NOW YOU CAN PLAY WITH NEEDLES ON THE BOARDWALK –   

July 22, 2021 – Tibbitt has been so incensed about this supposed syringe “litter”—which the closure of Oasis would, of course, only increase—that he took state officials on a trip to collect his haul earlier in the week. It has been a disappointing and stressful summer for harm reductionists in the Garden State. In early June, Harney, the SJAA lead, was surprised to discover that City Council members were considering repealing the ordinance that allows Atlantic City’s SSP to legally operate.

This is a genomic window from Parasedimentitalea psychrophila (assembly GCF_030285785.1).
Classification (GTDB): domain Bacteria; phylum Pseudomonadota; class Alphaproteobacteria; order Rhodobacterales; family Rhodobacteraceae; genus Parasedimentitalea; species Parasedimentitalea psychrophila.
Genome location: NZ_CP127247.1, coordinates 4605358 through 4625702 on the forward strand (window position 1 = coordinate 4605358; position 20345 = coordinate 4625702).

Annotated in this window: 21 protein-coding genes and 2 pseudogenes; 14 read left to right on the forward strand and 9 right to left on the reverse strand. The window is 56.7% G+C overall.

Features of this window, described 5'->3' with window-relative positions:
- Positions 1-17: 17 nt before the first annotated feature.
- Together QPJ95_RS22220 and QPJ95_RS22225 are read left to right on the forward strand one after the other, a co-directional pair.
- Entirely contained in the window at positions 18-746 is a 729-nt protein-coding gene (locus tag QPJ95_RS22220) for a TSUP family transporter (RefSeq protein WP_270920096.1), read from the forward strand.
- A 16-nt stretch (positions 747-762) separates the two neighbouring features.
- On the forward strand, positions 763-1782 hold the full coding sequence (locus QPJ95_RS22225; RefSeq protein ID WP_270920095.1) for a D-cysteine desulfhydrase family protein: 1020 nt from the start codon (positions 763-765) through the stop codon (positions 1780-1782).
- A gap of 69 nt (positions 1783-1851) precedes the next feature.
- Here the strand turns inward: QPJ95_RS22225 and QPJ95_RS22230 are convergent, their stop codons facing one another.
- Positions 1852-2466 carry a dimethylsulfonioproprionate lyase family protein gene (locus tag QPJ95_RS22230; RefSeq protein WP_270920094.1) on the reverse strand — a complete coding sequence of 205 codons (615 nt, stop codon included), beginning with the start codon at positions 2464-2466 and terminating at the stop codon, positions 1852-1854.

She then thought that she had uncovered a solution for everybody involved, including her detractors: Oasis would move to the Atlantic City Rescue Mission. It would be a bit of a trek from the beach, where critics were complaining about discarded syringes, but still centrally located enough that many who visit, most of whom walk, could still do so. The Casino Reinvestment Authority, a state governmental agency, had also said that it would pay for renovations to Oasis’s new building, which the AC Rescue Mission ran. (SJAA would pay the rescue mission rent.) In Harney’s mind, it would be an updated social services hub, with a shelter, a drug treatment center and a harm reduction agency in the same spot. It would no longer be in the tourism district.

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